The new popularity of the Front National is certainly because of its new leader, and perhaps the absence of Jean-Marie. He said: ‘I think that Marine will be different (to me). She is a woman, 40 years younger and understands today’s society.’ And she has already changed the party hugely. She refuses to accept the term ‘extreme-right’. According to the BBC, Agnes Poirier believes that Le Pen will eliminate Sarkozy in the first round of voting. 

It is necessary to consider the life and past of Marine before continuing. Marine Le Pen was born on the 5th August 1968 in Neuilly-sur-Seine (Hauts-de-Seine, France). She claims to have been interested in politics since she was 13, when she began accompanying her father to various political meetings. She studied to become a lawyer, but in 1998 stopped practising law to start working for the Front National. Unfortunately, there is some evidence to suggest that Le Pen’s childhood was not without some difficulty. When she was eight her house was bombed in Paris. When she was sixteen, her mother had an affair with the writer of her father’s biography. Her mother’s affair has had two principal effects on Marine: firstly, she was devastated to lose her mother. Then she became very close to her father.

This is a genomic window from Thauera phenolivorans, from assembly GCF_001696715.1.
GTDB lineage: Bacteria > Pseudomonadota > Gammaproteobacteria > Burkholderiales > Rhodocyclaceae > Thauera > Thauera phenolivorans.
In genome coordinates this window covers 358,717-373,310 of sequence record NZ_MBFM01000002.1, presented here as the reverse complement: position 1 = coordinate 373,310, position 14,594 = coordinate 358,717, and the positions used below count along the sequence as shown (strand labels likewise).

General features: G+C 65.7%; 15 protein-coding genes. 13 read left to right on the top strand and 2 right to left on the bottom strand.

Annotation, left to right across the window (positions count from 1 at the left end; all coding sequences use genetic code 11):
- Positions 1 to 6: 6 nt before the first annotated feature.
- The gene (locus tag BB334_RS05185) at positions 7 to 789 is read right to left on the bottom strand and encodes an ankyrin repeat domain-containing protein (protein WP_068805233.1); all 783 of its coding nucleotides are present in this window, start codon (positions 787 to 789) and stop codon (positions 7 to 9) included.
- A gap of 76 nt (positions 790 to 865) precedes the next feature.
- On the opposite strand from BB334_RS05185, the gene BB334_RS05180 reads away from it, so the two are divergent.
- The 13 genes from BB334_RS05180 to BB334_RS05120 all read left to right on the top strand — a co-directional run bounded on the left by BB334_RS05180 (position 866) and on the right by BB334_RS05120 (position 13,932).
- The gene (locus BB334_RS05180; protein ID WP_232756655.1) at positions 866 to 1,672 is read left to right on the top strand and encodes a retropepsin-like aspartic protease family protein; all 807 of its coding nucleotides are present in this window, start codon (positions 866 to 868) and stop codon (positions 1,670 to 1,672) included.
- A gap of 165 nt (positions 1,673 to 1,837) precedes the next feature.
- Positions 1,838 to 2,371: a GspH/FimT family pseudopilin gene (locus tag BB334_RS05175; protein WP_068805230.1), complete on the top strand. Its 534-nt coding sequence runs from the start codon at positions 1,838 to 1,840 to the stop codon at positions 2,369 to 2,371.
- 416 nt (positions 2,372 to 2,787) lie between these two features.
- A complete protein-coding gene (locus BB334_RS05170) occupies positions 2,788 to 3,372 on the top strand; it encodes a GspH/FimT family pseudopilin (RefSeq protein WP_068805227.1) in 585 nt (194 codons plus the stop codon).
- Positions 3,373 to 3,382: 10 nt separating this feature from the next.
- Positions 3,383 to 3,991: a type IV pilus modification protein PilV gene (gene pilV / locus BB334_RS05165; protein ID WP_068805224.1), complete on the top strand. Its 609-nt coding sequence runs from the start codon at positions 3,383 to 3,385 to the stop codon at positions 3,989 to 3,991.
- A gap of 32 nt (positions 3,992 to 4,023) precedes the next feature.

What is the new image of the Front National under Marine Le Pen? For a lot of French people, Marine is pretty, and expresses herself clearly and eloquently. Consequently, she communicates easily and abundantly with the press. No one was surprised when she won the party’s candidate contest against Bruno Gollnisch. A number of her ideals are shared with her father: against immigration, for capital punishment. Surprisingly, however, Marine is quite liberal regarding certain social issues, such as abortion. Despite the party’s more soft image, it still provokes controversy in France. People have accused Le Pen of making comparisons between the number of Muslims in France with the occupation of France by the Nazis. Time.com said ‘(Le Pen) is a captivating figure in French politics. She has been effectively that since 2009, when she emerged as the new face of the extreme right’. Furthermore, anyone can see Le Pen’s natural ability in debate.

Is it possible for Le Pen to win the presidential election in 2012? Yes, perhaps. I began with a quotation from General de Gaulle: “Patriotism is loving your country; nationalism is hating others.” According to Eddie Constantine, who writes for Le Post, Le Pen fully understands this. In fact, Le Pen said: ‘Patriots of all countries unite!’ after accepting her role as leader in January. Marine can win the election because there are problems in today’s society that can cause people to vote in an extreme way. There is the economic crisis, of course. It is worth remembering that Hitler’s rise to power in 1932 came three years after the Wall Street Crash in 1929. The middle classes fear unemployment and poverty.